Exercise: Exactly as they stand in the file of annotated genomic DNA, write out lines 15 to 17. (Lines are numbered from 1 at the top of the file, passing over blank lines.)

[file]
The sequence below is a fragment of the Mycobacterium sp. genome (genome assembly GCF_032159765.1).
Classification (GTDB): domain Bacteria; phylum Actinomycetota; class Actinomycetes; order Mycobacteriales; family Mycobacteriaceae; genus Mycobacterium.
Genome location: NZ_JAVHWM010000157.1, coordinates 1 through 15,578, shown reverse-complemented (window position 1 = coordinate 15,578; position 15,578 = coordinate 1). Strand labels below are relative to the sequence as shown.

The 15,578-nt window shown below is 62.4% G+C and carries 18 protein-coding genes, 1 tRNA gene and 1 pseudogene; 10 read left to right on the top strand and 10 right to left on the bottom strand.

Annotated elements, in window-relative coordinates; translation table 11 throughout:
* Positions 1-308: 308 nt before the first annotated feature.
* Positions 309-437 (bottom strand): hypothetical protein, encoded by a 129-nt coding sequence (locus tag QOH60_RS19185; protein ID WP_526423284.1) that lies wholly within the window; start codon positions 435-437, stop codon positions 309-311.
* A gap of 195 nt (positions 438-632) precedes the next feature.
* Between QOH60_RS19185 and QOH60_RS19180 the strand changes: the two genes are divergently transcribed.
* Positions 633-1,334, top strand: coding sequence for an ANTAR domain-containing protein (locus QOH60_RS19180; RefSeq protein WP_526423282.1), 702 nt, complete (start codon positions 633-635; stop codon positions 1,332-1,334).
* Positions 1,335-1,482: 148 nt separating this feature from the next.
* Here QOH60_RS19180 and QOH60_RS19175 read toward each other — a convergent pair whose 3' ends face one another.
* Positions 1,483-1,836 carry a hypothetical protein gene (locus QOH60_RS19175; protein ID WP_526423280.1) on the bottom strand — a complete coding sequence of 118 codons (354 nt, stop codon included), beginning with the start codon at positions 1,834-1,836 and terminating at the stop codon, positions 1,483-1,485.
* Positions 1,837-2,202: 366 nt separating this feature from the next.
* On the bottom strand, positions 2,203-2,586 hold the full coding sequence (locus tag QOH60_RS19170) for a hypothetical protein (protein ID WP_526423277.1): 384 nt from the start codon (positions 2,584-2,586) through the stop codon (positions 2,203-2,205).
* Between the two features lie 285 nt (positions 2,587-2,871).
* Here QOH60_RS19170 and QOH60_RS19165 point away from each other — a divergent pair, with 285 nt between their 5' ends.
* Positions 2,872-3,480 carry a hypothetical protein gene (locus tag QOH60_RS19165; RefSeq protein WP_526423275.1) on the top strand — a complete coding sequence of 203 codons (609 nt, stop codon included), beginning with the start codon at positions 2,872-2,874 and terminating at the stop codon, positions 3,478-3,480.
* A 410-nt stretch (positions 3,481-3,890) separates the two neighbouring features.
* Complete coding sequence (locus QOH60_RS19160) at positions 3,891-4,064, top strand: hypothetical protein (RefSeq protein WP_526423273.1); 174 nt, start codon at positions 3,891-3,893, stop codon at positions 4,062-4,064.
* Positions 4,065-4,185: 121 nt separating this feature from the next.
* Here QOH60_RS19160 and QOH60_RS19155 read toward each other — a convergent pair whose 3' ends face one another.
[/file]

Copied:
* On the bottom strand, positions 2,203-2,586 hold the full coding sequence (locus tag QOH60_RS19170) for a hypothetical protein (protein ID WP_526423277.1): 384 nt from the start codon (positions 2,584-2,586) through the stop codon (positions 2,203-2,205).
* Between the two features lie 285 nt (positions 2,587-2,871).
* Here QOH60_RS19170 and QOH60_RS19165 point away from each other — a divergent pair, with 285 nt between their 5' ends.